It's daunting to think that after junior college, one would only have, on average, five more years before they are thrust into the workforce and have to deal with the pressure of making ends meet. It's therefore crucial that one is aware of the need for preparation beyond JC during their time in studying there. In this week of our blog series Deep Dive into JC, we welcome Alessandra Teo, an alumnus of Dunman High School to share what she did in JC to build a good foundation for her future.
Getting to know Alessandra Teo
What do you do in your free time?
Being a fairly sporty person, I like to play basketball, go for a run or swim. I also love watching Chinese drama. Other than that, I have recently looked at LinkedIn as a source to figure out the different career paths through connecting and speaking with people who are in the roles which I would like to find out more about.
Who is your best friend and why?
I am the most comfortable around my sister, we often tell each other our secrets and comfort each other when we are sad. Even though we are quite different as a person, we inject fresh perspective into each other's lives while helping each other become a better person.
What is your go-to fast food order?
It's fairly simple: I usually get the standard McChicken à la carte!
How was the food in Dunman High?
I liked the Korean and Japanese stalls, they were pretty good.
Alessandra's experience in DHS
How was your experience in JC?
For me it was a challenging time academically. As I made the transition from junior high (JH) to senior high (SH), I noticed a difference in how much time I was spending preparing for examinations. Alongside the facts that I was part of two CCAs, in the midst of preparing for university application, I found myself spending less time with my family. I really appreciate the homely culture in Dunman. Looking back, witnessing how people around me grew from JH to SH, from opening up to more opportunities to stepping up to take on leadership responsibility, was also lovely.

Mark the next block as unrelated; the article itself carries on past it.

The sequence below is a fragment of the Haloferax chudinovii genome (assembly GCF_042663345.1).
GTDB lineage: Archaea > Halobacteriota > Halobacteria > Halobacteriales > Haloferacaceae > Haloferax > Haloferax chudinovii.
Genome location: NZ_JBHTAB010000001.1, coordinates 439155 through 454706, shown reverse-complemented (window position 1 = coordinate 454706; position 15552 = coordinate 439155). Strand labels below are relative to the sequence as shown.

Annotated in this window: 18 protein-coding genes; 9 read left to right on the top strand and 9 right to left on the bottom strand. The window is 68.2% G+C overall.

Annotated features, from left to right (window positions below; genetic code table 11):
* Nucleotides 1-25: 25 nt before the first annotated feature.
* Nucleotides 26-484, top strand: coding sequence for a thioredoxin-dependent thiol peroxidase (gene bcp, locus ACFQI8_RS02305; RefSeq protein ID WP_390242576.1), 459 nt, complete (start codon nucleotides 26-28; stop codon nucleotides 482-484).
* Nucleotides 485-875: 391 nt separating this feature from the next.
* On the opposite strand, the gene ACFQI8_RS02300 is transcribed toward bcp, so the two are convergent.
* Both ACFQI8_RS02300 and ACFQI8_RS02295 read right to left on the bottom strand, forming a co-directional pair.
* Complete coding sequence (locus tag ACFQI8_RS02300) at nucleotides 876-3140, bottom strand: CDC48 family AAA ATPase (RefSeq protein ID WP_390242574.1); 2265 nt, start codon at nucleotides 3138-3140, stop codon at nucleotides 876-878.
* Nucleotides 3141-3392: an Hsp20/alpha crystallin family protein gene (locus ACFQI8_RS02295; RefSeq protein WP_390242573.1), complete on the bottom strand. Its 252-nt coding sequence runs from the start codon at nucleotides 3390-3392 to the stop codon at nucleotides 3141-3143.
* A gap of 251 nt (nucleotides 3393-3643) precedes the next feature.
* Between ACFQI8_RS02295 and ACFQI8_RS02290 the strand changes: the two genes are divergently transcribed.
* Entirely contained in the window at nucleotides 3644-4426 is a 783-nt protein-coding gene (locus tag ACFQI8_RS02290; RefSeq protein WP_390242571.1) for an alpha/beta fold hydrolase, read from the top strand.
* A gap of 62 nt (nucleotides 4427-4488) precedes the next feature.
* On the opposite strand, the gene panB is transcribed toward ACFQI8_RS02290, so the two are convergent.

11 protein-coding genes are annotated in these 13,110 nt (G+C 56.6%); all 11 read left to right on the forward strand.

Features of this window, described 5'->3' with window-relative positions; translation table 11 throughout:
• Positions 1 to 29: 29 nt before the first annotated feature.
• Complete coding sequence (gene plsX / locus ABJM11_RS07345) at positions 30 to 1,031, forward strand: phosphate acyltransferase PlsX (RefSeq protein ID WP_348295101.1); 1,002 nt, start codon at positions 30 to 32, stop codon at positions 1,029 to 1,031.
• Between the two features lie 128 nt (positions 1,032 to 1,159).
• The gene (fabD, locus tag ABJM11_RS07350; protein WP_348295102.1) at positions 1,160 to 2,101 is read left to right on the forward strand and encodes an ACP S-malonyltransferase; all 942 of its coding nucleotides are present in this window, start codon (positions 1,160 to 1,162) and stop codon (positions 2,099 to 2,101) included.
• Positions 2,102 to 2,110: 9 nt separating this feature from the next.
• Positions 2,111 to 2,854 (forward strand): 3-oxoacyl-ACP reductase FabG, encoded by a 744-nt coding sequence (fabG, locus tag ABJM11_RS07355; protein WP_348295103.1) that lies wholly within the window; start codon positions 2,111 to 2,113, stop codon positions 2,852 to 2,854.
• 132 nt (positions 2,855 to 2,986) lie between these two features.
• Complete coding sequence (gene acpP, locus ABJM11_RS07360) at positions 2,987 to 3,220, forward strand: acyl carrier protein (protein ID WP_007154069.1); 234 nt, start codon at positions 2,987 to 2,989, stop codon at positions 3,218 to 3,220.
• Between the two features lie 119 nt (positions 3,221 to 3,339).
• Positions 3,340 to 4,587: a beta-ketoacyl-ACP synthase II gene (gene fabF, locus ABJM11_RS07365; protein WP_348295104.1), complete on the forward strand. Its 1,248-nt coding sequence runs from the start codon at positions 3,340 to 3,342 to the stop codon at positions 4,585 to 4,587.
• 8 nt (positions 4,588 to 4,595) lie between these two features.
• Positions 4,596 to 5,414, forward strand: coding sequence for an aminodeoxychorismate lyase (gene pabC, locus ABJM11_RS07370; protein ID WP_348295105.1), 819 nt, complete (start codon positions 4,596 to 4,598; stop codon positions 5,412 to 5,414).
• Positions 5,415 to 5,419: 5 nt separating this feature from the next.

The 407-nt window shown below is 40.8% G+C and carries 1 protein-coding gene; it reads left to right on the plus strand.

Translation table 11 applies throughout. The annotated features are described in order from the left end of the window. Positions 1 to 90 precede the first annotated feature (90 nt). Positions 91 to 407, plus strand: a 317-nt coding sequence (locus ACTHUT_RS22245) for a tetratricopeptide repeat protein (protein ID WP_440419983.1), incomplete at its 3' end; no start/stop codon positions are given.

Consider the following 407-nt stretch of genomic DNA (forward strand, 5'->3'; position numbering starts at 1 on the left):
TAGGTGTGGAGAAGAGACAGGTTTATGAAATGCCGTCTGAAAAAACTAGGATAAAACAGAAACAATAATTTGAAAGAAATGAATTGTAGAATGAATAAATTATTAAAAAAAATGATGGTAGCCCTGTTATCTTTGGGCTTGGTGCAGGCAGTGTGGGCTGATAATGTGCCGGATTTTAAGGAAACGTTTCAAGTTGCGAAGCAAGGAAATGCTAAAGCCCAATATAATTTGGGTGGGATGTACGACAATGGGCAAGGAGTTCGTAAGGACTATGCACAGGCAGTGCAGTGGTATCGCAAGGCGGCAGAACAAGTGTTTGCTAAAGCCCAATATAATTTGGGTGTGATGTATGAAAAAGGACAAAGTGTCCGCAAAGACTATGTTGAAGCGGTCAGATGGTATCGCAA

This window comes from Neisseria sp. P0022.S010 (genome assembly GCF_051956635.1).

What CCA did you join in JC?
I was in the International strategic affairs council (ISAC) where we were involved in a lot of debates and Model United Nations (MUN). I joined the CCA and loved it for its people, like minded individuals who love to engage in meaningful conversations, which I found to be very heartwarming. I was also in Basketball, which I wanted to try out since I had already played netball before. It may seem like a simple change as the two sports do share some similarities. However, I found them to be quite different. This made me more perseverance in the gruelling trainings and I learnt to be a better team player.
What did you do specifically in ISAC and what did you learn?
I participated in many Model United Nation (MUN) conferences over the years. In the United Nations Environmental Programme (UNEP), I argued on the different approaches taken toward plastic waste by China and Western developed economies, which exemplified a question where both economic and political awareness is key to analysing a topic. Through the different topics and councils like the G20 and the US Senate, I gained a better appreciation of procedural politics, where countries use the frameworks of institutions to block or weaken their competitors. These experiences with economic diplomacy and power plays had enriched my communication skills and furthered my understanding of the different forms of diplomacy. As I learnt to think more critically and convey the nuances of various issues more eloquently through my position paper about the issues, subsequently I was fortunate to clinch the Best Position Paper award at the Sustainable Development Youth Convention 2018 and the Best Position Paper once more in the Advanced Category in 2019 under Prepmun.